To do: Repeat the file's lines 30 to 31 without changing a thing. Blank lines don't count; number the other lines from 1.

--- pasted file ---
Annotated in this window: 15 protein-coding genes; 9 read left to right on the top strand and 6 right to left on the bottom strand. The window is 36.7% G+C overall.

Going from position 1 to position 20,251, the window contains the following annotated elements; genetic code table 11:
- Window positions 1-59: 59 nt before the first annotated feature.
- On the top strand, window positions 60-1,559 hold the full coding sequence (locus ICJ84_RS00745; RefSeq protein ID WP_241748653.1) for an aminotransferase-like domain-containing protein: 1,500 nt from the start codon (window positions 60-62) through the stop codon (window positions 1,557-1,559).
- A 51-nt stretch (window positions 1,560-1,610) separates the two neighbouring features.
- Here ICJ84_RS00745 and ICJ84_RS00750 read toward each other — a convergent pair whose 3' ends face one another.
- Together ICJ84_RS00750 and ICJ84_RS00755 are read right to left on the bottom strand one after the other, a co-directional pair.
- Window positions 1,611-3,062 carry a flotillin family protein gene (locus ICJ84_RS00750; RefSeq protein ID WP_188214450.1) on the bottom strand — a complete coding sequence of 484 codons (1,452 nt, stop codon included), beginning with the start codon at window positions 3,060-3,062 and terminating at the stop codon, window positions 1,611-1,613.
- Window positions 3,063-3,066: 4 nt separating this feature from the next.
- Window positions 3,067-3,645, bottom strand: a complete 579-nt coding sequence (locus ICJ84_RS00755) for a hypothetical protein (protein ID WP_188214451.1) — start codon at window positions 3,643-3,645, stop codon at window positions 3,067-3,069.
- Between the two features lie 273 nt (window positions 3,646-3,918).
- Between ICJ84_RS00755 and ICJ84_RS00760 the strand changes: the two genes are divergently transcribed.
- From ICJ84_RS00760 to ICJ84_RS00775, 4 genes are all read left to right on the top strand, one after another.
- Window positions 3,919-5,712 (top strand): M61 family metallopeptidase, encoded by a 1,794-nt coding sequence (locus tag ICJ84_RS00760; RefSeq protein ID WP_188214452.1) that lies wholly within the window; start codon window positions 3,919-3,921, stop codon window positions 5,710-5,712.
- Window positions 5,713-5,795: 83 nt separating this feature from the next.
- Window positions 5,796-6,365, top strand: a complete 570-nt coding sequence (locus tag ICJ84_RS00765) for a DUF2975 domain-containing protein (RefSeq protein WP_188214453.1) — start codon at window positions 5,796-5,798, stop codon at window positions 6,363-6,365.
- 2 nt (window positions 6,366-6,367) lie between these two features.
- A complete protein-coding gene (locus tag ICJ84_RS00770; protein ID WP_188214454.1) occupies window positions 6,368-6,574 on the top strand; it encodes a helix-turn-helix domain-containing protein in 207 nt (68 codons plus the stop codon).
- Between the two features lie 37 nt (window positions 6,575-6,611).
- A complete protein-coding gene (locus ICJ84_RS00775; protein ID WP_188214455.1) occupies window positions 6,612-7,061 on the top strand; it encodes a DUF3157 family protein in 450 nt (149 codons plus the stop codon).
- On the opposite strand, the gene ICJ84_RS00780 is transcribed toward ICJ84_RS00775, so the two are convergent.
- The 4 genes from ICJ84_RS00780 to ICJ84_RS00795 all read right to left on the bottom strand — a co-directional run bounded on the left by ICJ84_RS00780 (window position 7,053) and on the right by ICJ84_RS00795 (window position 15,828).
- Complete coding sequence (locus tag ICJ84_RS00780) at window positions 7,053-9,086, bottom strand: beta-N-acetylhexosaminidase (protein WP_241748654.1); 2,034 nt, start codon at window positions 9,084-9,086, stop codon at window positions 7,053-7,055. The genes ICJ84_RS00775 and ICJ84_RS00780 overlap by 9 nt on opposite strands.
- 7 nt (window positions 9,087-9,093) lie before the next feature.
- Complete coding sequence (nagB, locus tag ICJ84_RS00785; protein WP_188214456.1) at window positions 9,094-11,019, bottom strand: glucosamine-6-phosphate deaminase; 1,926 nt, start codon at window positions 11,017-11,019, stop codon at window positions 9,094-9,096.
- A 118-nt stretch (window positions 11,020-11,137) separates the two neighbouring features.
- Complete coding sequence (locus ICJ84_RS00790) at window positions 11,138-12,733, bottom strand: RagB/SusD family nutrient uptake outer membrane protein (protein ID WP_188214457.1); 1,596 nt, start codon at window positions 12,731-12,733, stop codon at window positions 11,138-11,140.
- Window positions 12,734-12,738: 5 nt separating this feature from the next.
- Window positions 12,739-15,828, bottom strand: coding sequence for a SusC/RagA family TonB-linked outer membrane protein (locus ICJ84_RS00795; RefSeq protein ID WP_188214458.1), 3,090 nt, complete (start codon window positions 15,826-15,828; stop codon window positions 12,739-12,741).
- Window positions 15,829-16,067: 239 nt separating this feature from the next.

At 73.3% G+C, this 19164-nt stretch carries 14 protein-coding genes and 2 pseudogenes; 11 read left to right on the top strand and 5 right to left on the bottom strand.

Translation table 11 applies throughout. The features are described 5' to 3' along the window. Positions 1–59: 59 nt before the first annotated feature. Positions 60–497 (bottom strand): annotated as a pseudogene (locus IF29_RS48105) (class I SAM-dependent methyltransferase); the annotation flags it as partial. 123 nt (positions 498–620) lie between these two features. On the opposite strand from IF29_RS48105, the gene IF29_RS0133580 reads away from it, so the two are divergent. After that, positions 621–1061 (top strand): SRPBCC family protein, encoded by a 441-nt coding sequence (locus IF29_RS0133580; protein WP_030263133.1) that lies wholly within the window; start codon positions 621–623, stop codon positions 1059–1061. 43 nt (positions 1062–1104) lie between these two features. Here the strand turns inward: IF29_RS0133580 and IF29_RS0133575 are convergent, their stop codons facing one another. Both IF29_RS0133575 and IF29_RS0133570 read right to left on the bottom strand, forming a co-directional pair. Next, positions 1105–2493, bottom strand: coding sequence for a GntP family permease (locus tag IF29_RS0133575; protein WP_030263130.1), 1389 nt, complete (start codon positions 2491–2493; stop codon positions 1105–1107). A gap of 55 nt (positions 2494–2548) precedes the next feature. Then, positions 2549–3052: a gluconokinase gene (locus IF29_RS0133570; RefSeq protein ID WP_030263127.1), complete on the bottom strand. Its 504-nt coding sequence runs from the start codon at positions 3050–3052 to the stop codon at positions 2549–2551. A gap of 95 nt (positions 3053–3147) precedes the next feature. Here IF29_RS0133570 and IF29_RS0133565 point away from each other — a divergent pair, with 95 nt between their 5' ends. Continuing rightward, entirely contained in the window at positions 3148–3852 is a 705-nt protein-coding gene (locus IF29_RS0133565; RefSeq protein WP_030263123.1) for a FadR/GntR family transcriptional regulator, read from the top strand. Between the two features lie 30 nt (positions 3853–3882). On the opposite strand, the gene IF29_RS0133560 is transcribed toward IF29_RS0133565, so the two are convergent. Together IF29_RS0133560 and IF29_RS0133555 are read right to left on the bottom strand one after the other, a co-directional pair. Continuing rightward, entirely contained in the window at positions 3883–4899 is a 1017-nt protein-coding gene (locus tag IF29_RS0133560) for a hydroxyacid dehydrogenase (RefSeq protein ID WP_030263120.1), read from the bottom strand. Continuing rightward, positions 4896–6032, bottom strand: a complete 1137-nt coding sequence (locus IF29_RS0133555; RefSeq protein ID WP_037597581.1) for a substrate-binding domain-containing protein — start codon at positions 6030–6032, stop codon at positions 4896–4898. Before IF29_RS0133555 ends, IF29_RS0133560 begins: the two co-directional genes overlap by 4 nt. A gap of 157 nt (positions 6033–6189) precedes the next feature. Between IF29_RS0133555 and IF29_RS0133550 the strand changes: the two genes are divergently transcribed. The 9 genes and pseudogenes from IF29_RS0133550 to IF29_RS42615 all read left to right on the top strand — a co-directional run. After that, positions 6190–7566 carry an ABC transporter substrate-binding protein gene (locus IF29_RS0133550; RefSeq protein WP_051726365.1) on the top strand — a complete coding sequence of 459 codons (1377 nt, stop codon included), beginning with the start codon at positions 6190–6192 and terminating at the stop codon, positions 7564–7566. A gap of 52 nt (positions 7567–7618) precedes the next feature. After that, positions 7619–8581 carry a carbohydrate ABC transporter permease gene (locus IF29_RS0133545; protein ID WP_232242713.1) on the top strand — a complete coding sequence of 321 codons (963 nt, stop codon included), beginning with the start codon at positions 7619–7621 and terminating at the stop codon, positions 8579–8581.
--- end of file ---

- Window positions 15,829-16,067: 239 nt separating this feature from the next.

At 73.3% G+C, this 19164-nt stretch carries 14 protein-coding genes and 2 pseudogenes; 11 read left to right on the top strand and 5 right to left on the bottom strand.